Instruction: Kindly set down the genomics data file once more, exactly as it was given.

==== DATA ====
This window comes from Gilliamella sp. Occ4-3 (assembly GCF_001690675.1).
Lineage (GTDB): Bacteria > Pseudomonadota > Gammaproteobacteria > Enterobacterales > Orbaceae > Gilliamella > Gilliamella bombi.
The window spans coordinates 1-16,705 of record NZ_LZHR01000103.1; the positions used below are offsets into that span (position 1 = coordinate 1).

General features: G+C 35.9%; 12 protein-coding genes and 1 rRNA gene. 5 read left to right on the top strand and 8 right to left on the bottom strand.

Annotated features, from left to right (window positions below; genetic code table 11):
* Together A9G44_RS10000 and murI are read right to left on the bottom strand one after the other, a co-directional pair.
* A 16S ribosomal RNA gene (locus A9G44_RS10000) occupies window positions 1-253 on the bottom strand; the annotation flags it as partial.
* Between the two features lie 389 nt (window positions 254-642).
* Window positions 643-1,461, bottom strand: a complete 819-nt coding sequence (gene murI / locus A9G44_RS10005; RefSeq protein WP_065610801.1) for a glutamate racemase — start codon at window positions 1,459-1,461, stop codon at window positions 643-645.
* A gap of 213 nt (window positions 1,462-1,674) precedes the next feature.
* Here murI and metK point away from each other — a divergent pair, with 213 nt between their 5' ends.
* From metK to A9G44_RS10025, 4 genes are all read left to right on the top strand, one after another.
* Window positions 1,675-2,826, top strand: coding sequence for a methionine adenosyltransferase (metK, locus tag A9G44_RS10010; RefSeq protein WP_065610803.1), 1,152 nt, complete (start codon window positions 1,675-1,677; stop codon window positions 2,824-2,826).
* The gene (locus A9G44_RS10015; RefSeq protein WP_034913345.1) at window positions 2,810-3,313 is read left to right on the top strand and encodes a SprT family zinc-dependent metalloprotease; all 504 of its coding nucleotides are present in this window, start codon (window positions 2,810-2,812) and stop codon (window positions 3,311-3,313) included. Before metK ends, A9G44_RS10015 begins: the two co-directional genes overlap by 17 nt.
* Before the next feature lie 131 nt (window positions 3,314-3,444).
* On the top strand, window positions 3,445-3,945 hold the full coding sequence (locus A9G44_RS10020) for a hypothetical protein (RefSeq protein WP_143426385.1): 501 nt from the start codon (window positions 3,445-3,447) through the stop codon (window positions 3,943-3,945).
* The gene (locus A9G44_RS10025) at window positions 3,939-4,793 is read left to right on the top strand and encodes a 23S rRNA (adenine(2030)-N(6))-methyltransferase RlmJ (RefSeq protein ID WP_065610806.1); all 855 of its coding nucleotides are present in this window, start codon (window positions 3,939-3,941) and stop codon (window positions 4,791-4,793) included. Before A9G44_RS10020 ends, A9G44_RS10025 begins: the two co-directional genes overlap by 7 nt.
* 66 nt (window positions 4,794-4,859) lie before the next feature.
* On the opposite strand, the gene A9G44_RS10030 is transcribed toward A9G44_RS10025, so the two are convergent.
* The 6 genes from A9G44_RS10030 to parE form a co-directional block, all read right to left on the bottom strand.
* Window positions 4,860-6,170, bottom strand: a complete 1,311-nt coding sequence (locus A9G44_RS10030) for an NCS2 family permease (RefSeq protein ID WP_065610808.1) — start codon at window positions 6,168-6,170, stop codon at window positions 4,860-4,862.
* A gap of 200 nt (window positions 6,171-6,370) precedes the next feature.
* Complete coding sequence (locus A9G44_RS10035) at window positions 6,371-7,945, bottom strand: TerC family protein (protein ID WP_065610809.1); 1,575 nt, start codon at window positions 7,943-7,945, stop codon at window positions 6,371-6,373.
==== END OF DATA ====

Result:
This window comes from Gilliamella sp. Occ4-3 (assembly GCF_001690675.1).
Lineage (GTDB): Bacteria > Pseudomonadota > Gammaproteobacteria > Enterobacterales > Orbaceae > Gilliamella > Gilliamella bombi.
The window spans coordinates 1-16,705 of record NZ_LZHR01000103.1; the positions used below are offsets into that span (position 1 = coordinate 1).

General features: G+C 35.9%; 12 protein-coding genes and 1 rRNA gene. 5 read left to right on the top strand and 8 right to left on the bottom strand.

Annotated features, from left to right (window positions below; genetic code table 11):
* Together A9G44_RS10000 and murI are read right to left on the bottom strand one after the other, a co-directional pair.
* A 16S ribosomal RNA gene (locus A9G44_RS10000) occupies window positions 1-253 on the bottom strand; the annotation flags it as partial.
* Between the two features lie 389 nt (window positions 254-642).
* Window positions 643-1,461, bottom strand: a complete 819-nt coding sequence (gene murI / locus A9G44_RS10005; RefSeq protein WP_065610801.1) for a glutamate racemase — start codon at window positions 1,459-1,461, stop codon at window positions 643-645.
* A gap of 213 nt (window positions 1,462-1,674) precedes the next feature.
* Here murI and metK point away from each other — a divergent pair, with 213 nt between their 5' ends.
* From metK to A9G44_RS10025, 4 genes are all read left to right on the top strand, one after another.
* Window positions 1,675-2,826, top strand: coding sequence for a methionine adenosyltransferase (metK, locus tag A9G44_RS10010; RefSeq protein WP_065610803.1), 1,152 nt, complete (start codon window positions 1,675-1,677; stop codon window positions 2,824-2,826).
* The gene (locus A9G44_RS10015; RefSeq protein WP_034913345.1) at window positions 2,810-3,313 is read left to right on the top strand and encodes a SprT family zinc-dependent metalloprotease; all 504 of its coding nucleotides are present in this window, start codon (window positions 2,810-2,812) and stop codon (window positions 3,311-3,313) included. Before metK ends, A9G44_RS10015 begins: the two co-directional genes overlap by 17 nt.
* Before the next feature lie 131 nt (window positions 3,314-3,444).
* On the top strand, window positions 3,445-3,945 hold the full coding sequence (locus A9G44_RS10020) for a hypothetical protein (RefSeq protein WP_143426385.1): 501 nt from the start codon (window positions 3,445-3,447) through the stop codon (window positions 3,943-3,945).
* The gene (locus A9G44_RS10025) at window positions 3,939-4,793 is read left to right on the top strand and encodes a 23S rRNA (adenine(2030)-N(6))-methyltransferase RlmJ (RefSeq protein ID WP_065610806.1); all 855 of its coding nucleotides are present in this window, start codon (window positions 3,939-3,941) and stop codon (window positions 4,791-4,793) included. Before A9G44_RS10020 ends, A9G44_RS10025 begins: the two co-directional genes overlap by 7 nt.
* 66 nt (window positions 4,794-4,859) lie before the next feature.
* On the opposite strand, the gene A9G44_RS10030 is transcribed toward A9G44_RS10025, so the two are convergent.
* The 6 genes from A9G44_RS10030 to parE form a co-directional block, all read right to left on the bottom strand.
* Window positions 4,860-6,170, bottom strand: a complete 1,311-nt coding sequence (locus A9G44_RS10030) for an NCS2 family permease (RefSeq protein ID WP_065610808.1) — start codon at window positions 6,168-6,170, stop codon at window positions 4,860-4,862.
* A gap of 200 nt (window positions 6,171-6,370) precedes the next feature.
* Complete coding sequence (locus A9G44_RS10035) at window positions 6,371-7,945, bottom strand: TerC family protein (protein ID WP_065610809.1); 1,575 nt, start codon at window positions 7,943-7,945, stop codon at window positions 6,371-6,373.